Call for Help: Boehm+jemalloc

Wednesday, September 24th, 2008

At the Firefox summit we decided to change tack on XPCOMGC and try to use Boehm instead of MMgc. Overall I think this was a really good decision. With help from Graydon, I even have some Linux builds that use Boehm under the hood (most memory is not considered collectable, only string buffers are collected objects at this point).

Unfortunately, while Boehm is a pretty good collector, it doesn’t do so well at memory allocation and fragmentation. Heap usage is between 1.5x and 2x that of standard Firefox using jemalloc. What I really want is a combination of jemalloc and Boehm, taking the best features from each:

Boehm Features:

  • Fast and threadsafe conservative collector
  • Smart rooting of all thread stacks and static data
  • Incremental marking with hardware write barriers1
  • Option for parallel collection2
  • Ability to intermingle collected and non-collected memory

jemalloc features:

  • Better overall memory usage, primarily due to lower fragmentation
  • Very tight and well-performing allocator

Help Wanted

I’m looking for somebody who’s willing to painstakingly combine the best of these two allocators: either port the jemalloc low-fragmentation design to Boehm, or port the Boehm collection mechanism to the jemalloc allocator. If you’re interested, please contact me. Getting a solution to this problem really blocks any serious plans for further work on XPCOMGC.


  1. The key word is hardware. The MMgc solution failed because altering our codebase to have correct programmatic write barriers was going to involve boiling the ocean. And even with smart pointers, a standard MMgc write barrier involves a lot of overhead.
  2. In Boehm, parallel collection doesn’t work with most incremental collection, and so we may not actually decide to use it; avoiding large pauses with incremental collection is more important.

Patching the Windows CRT

Thursday, January 10th, 2008

Stuart has been working on using an allocator for Mozilla which has much better performance characteristics, especially with memory fragmentation and heap growth over time. The allocator he chose is jemalloc, the default allocator for the FreeBSD libc. On Linux, intercepting and replacing malloc is fairly easy, because of the way dynamic symbol loading works. On Windows, however, it is difficult or impossible to intercept and redirect calls to malloc to a custom allocator. So instead of trying to hook to a prebuilt CRT, I spent most of today hacking the Windows C runtime (CRT), replacing the default allocator with jemalloc.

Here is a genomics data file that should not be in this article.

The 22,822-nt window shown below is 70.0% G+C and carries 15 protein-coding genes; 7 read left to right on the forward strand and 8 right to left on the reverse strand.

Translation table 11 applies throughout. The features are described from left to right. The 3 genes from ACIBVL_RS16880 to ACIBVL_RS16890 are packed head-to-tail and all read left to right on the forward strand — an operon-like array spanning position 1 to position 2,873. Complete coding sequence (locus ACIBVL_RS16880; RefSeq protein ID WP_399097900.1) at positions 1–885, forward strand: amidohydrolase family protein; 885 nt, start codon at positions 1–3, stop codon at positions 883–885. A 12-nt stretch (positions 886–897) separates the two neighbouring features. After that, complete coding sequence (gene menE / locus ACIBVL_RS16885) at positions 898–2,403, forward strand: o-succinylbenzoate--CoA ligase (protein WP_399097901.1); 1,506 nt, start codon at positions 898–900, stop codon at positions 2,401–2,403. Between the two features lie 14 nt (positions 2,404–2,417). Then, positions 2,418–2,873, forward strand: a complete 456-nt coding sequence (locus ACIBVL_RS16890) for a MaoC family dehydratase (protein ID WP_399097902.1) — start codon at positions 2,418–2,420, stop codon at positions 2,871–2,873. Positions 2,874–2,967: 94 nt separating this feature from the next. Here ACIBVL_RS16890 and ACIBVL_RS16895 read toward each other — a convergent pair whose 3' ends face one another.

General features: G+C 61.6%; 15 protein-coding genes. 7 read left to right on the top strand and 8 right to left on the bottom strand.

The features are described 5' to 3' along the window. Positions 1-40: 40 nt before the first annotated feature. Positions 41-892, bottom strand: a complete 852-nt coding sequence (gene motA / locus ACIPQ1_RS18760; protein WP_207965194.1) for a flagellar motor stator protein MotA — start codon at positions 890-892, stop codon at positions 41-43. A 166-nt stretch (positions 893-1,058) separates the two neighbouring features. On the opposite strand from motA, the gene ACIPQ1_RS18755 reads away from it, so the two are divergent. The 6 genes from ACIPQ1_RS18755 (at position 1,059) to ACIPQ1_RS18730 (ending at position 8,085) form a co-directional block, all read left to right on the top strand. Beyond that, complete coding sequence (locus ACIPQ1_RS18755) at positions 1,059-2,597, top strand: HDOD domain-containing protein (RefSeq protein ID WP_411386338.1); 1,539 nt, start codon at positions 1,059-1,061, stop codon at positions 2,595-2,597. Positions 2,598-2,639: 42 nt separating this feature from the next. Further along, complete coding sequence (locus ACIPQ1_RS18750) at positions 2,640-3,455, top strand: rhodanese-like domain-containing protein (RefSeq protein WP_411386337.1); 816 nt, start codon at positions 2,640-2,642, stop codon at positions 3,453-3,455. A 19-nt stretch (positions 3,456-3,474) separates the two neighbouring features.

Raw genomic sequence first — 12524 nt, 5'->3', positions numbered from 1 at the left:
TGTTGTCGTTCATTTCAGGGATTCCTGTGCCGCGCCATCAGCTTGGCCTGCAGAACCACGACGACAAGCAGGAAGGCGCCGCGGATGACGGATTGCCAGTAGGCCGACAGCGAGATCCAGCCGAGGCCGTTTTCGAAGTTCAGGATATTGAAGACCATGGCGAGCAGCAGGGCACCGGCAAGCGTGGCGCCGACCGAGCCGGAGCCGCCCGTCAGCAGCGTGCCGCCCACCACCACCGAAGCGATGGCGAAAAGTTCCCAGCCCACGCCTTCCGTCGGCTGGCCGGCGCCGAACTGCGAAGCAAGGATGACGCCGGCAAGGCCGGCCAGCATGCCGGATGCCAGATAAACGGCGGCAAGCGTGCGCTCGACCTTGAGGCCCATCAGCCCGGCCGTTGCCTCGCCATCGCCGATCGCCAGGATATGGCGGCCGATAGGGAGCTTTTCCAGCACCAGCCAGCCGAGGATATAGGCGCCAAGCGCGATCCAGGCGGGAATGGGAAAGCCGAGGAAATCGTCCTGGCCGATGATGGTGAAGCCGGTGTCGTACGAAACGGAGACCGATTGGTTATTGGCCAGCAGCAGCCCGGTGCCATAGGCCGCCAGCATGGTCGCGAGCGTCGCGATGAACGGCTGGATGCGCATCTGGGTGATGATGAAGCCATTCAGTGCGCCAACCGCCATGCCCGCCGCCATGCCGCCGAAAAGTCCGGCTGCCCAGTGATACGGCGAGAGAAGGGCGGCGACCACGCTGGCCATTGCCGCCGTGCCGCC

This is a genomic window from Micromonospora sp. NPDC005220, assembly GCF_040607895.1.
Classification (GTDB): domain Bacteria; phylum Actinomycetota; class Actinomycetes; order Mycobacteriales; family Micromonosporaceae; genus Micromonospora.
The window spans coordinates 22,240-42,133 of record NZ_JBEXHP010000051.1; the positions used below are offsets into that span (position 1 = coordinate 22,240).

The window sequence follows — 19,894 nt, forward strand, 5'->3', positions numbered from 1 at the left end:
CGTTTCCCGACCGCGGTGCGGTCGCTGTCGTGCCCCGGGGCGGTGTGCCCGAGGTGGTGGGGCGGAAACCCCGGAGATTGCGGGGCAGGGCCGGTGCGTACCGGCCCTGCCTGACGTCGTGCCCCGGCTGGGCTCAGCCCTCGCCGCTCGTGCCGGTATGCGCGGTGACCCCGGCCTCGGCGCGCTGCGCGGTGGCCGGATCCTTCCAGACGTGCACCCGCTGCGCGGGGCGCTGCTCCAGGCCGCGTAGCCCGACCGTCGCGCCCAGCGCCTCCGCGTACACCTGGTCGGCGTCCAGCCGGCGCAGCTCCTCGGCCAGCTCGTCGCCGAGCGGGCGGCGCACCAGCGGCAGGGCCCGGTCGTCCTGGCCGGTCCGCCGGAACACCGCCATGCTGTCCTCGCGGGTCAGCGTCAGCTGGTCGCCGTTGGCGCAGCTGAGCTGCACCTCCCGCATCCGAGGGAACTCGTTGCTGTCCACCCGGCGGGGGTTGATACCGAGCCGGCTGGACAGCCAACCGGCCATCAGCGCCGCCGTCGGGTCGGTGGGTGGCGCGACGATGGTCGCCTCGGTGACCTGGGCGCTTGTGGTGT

The Windows CRT sources come with VC8 professional edition so any licensed user may hack on them and redistribute the result as part of a larger program. It comes with a mostly-working nmakefile1: I had to disable the code which builds the managed-code CRT because apparently I don’t have the right .NET headers installed. Getting the new jemalloc.c file to build wasn’t that hard, either: it required a few #defines, typedefs, and disabled warnings, but nothing serious. The hardest part about replacing It was figuring out what parts of the original CRT were heap-related and removing them correctly. It was a wild ride, but I think that I have a build of the Windows CRT that works… at least small programs like xpidl and shlibsign work.

Unfortunately, according to the EULA2 I am not allowed to redistribute this modified CRT by itself. So the only way you can get it is by distributing it with a Firefox build. Also, I’m not allowed to post the patch queue which I used to develop the custom CRT, because those patches may contain copyrighted code in context. Do any of my readers know of a format that will alter a set of files according to a set of instructions without the instructions revealing the contents of the original files? I would really love it if Microsoft would release their C runtime code under a liberal open-source license… can someone suggest a good person to contact at Microsoft?

Stuart will have some builds posted soon, once a few kinks get ironed out.

For Mozilla2 we’re probably going to push the solution to an intermediary library: we will have a single allocator library which is used for both garbage-collected (managed) and explicitly allocated/freed (unmanaged) memory. We will switch back to the standard CRT, but we will try to avoid using the standard CRT allocator at all. See the “space management” thread on the tamarin-devel mailing list (December and January) for some background discussion.

  1. nmake is one of the suckiest build systems on the planet. I could get better results with a .vbs.
  2. From the EULA, section 3.1: …you agree: (i) except as otherwise noted in Section 2.1 (Sample Code), to distribute the Redistributables only in object code form and in conjunction with and as a part of a software application product developed by you that adds significant and primary functionality to the Redistributables…